Writing a Better Story: My Inciting Incident.

This morning, like most mornings, I was wakened by the Jersey Shore’s finest, Pauly D, yelling “AW, YEAH, WAKE UP, YEAH!” from my phone. Sadly, he hadn’t called me from the East Coast, I just so happen to have the most obnoxious alarm clock ringtone out there. I usually wake up quite well to my alarm as it’s pretty funny (sorry if my love of Jersey Shore offends any of you), but this morning I decided to hit snooze, and when Pauly D started yelling again I whispered “oh, f*** off!” before smashing my thumb against some buttons to get him to pipe down.

I was nervous when I awoke this morning, and when I’m nervous I can be quite grumpy.

Eventually I dragged myself out of bed, grabbed some towels and headed to the bathroom.

This morning was no normal Sunday morning, and these were no normal nerves; these were New Church Nerves. It’s been six weeks since I came home and I decided that, if I didn’t want to go crazy (or at least any crazier than I already was), this was the week I needed to start going to Church.

At the start of week two of coming home I went to a Church (you can read about how that went here) and it just wasn’t the right time. I was in denial about a lot of things then: I believed I was going to go back to Scotland as soon as I could because I was certain I’d find a job ASAP, I was also then still preparing to go out to California, and I was pretty horrendously comfortable.

But slowly but surely, as you’ve seen in my blogs over the past month, things haven’t been so peachy.

I’m currently reading Donald Miller’s A Million Miles in a Thousand Years. If you haven’t read it yet I suggest you get your hands on a copy (and maybe read Blue Like Jazz first). The book is all about the creation of his film and story is the main theme. This morning, after Church, I was reading the chapter entitled ‘How to make yourself write a better story’. I have a quite a lot of quoting and discussing to do so if that’s not your thing then feel free to bow out now, but for the rest of you, keep reading (I should point out now that anything in italics below is from A Million Miles… and most definitely the work of Donald Miller).

Here’s the truth about telling stories with your life. It’s going to sound like a great idea, and you are going to get excited about it, and then when it comes time to do the work, you’re not going to want to do it. It’s like that with writing books, and it’s like that with life. People love to have lived a great story, but few people like the work it takes to make it happen. But joy costs pain.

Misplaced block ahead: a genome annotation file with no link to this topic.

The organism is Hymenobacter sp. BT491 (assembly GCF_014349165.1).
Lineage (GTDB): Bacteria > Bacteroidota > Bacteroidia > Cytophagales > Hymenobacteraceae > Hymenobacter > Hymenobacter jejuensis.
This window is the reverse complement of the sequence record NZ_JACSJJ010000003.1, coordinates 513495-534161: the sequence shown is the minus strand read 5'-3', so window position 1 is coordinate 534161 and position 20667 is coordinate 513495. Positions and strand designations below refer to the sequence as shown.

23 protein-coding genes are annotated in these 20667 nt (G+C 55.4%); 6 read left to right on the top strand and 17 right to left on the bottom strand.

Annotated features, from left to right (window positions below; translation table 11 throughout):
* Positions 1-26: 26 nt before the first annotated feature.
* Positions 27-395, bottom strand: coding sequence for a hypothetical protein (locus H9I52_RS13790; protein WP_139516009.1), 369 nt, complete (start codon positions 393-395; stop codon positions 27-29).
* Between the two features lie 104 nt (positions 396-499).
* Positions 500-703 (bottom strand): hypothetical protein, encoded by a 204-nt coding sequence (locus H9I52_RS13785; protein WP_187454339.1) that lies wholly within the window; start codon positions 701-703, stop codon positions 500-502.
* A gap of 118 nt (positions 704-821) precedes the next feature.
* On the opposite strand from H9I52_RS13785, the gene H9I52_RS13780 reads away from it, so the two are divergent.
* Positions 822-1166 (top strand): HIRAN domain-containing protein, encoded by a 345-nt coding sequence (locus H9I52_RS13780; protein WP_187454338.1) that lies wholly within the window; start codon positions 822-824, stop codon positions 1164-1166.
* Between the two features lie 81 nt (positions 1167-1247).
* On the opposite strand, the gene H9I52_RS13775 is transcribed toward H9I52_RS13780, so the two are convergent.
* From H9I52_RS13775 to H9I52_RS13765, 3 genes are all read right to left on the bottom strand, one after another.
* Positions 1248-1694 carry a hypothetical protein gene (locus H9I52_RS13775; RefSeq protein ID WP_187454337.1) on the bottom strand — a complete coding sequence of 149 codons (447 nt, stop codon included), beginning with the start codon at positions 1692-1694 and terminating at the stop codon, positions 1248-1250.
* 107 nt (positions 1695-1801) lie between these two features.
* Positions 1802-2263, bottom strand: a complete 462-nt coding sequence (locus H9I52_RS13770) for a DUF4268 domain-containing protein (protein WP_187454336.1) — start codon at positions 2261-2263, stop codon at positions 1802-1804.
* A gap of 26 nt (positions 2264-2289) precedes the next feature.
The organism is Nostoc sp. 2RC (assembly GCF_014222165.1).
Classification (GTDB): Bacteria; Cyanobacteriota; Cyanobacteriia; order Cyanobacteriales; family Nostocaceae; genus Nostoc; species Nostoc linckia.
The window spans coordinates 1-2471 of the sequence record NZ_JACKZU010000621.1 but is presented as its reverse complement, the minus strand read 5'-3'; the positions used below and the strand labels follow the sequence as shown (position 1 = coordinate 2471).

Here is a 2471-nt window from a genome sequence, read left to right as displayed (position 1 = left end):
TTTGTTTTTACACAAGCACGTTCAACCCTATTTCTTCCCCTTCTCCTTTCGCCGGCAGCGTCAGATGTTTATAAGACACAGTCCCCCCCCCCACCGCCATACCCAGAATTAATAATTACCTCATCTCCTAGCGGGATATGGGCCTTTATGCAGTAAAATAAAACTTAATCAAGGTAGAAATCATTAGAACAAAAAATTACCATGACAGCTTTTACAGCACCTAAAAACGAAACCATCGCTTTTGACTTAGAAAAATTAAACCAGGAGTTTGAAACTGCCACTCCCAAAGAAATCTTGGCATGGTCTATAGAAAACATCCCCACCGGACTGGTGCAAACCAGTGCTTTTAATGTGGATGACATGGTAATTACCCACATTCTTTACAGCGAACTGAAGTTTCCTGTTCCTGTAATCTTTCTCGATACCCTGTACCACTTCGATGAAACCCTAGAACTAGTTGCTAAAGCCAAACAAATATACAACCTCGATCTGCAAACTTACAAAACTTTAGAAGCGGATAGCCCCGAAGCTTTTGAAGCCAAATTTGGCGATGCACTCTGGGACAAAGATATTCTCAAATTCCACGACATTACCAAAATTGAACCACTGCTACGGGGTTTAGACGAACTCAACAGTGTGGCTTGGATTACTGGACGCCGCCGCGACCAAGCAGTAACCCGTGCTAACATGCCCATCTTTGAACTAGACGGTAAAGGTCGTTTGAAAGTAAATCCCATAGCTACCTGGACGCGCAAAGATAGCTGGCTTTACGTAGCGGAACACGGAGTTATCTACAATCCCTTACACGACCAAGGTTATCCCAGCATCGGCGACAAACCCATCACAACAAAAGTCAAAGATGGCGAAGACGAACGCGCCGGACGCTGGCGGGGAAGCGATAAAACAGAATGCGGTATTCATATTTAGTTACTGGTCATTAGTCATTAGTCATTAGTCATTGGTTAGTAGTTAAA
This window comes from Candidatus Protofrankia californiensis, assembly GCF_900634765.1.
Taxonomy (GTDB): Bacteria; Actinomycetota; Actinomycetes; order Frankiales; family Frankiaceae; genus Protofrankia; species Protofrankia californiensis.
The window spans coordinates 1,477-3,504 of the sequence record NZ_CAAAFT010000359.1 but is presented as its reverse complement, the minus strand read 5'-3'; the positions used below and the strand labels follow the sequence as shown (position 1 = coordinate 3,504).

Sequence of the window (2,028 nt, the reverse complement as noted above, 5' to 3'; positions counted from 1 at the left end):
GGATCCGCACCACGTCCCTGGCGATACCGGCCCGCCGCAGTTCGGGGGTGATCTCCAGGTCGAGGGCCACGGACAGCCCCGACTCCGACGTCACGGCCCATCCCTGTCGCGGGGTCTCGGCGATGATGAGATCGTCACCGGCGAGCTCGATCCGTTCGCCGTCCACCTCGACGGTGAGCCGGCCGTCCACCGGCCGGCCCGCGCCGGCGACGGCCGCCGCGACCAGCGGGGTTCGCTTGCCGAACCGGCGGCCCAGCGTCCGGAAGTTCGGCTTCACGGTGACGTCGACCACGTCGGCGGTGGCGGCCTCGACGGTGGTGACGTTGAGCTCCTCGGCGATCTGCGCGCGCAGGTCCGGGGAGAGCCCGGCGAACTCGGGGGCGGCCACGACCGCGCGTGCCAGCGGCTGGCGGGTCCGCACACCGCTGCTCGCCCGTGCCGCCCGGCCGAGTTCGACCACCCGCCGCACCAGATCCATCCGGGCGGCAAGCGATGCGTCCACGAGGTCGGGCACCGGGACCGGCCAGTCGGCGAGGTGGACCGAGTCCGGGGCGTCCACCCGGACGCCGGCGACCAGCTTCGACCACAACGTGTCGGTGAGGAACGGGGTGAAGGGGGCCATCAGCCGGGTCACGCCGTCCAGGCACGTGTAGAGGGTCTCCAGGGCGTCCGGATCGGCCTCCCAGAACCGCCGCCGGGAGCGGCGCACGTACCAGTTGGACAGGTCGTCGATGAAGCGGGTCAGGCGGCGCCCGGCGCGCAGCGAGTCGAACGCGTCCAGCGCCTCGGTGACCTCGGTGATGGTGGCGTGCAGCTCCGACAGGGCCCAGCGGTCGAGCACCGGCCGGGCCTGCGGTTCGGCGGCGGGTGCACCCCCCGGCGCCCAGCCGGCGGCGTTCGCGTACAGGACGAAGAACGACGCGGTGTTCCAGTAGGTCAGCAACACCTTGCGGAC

Since the day I found out California was a bust I’ve wanted a better story; mostly I wanted a Church and a community that I could call my family and my home. The problem was that I got scared, and when I get scared my old friend Avoidance creeps up on me and convinces me that, when I’m sat at home on a Sunday morning, on the sofa in my pyjamas eating granola and fruit with yoghurt, that this is where I want to be, that I don’t mind not having a community. Or that when I go to Church with my parents, a Church I never really felt like I fitted into, that I never feel like I can be myself in, that I was okay with it because it seemed like a nice place to be.

A general rule in creating stories is that characters don’t want to change. They must be forced to change. Nobody wakes up and starts chasing a bad guy or dismantling a bomb unless something forces them to do so. The bad guys just robbed your house and are running off with your last roll of toilet paper, or the bomb is strapped to your favourite cat. It’s that sort of thing that gets the character moving. The rule exists in story because it’s a true thing about people. Humans are designed to seek comfort and order, and so if they have comfort and order, they tend to plant themselves, even if their comfort isn’t all that comfortable. And even if they secretly want for something better.

I spent a month telling myself I was fine sitting on my bum, watching TV and scrolling through job search websites, sporadically making plans with any of my friends who were available and praying about how pants I felt about it all (I realise this sentence completely contradicts itself but that’s kind of the point). I had an order; I would get up, go for a run, eat breakfast, shower, watch TV, look for jobs, maybe write a blog, watch some YouTube videos, eat lunch, watch some more TV, maybe see a friend, look for some more jobs, maybe read, eat dinner, maybe go cycling, almost throw up because I’d pushed myself too hard while cycling (accidentally), watch some more TV, maybe Skype a friend, and then go to bed. Never mind the fact that there’s an insane amount of TV involved in this lifestyle, I’d never been more comfortable. But, more than anything, I wanted out of it. I’ve never been so broken down, so weak, so in need of, well, a real life.

I have too much to offer not to share my life with people and too many people have too much to offer me for me not to go out and meet them.